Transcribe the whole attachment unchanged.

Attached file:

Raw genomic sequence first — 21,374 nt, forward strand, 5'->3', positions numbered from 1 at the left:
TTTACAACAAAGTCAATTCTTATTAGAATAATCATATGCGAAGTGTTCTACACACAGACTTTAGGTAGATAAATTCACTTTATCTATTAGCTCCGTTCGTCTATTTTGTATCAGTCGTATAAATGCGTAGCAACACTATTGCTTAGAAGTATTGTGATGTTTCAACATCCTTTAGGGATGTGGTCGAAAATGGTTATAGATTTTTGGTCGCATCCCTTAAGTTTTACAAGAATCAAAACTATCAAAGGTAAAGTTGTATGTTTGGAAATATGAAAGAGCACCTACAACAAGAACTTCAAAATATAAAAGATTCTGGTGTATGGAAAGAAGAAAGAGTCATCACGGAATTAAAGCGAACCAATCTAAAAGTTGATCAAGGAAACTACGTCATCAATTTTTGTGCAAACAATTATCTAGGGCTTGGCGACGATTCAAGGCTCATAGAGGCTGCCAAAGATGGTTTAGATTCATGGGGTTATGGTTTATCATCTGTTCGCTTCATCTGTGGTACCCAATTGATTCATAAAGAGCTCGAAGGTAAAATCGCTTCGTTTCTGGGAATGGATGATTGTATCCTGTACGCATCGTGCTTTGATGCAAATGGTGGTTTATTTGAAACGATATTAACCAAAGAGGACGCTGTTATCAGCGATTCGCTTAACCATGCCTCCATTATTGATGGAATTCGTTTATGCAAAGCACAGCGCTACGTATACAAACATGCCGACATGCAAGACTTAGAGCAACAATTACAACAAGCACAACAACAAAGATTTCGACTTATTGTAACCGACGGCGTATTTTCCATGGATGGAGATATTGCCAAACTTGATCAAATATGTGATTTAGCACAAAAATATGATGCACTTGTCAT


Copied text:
Raw genomic sequence first — 21,374 nt, forward strand, 5'->3', positions numbered from 1 at the left:
TTTACAACAAAGTCAATTCTTATTAGAATAATCATATGCGAAGTGTTCTACACACAGACTTTAGGTAGATAAATTCACTTTATCTATTAGCTCCGTTCGTCTATTTTGTATCAGTCGTATAAATGCGTAGCAACACTATTGCTTAGAAGTATTGTGATGTTTCAACATCCTTTAGGGATGTGGTCGAAAATGGTTATAGATTTTTGGTCGCATCCCTTAAGTTTTACAAGAATCAAAACTATCAAAGGTAAAGTTGTATGTTTGGAAATATGAAAGAGCACCTACAACAAGAACTTCAAAATATAAAAGATTCTGGTGTATGGAAAGAAGAAAGAGTCATCACGGAATTAAAGCGAACCAATCTAAAAGTTGATCAAGGAAACTACGTCATCAATTTTTGTGCAAACAATTATCTAGGGCTTGGCGACGATTCAAGGCTCATAGAGGCTGCCAAAGATGGTTTAGATTCATGGGGTTATGGTTTATCATCTGTTCGCTTCATCTGTGGTACCCAATTGATTCATAAAGAGCTCGAAGGTAAAATCGCTTCGTTTCTGGGAATGGATGATTGTATCCTGTACGCATCGTGCTTTGATGCAAATGGTGGTTTATTTGAAACGATATTAACCAAAGAGGACGCTGTTATCAGCGATTCGCTTAACCATGCCTCCATTATTGATGGAATTCGTTTATGCAAAGCACAGCGCTACGTATACAAACATGCCGACATGCAAGACTTAGAGCAACAATTACAACAAGCACAACAACAAAGATTTCGACTTATTGTAACCGACGGCGTATTTTCCATGGATGGAGATATTGCCAAACTTGATCAAATATGTGATTTAGCACAAAAATATGATGCACTTGTCAT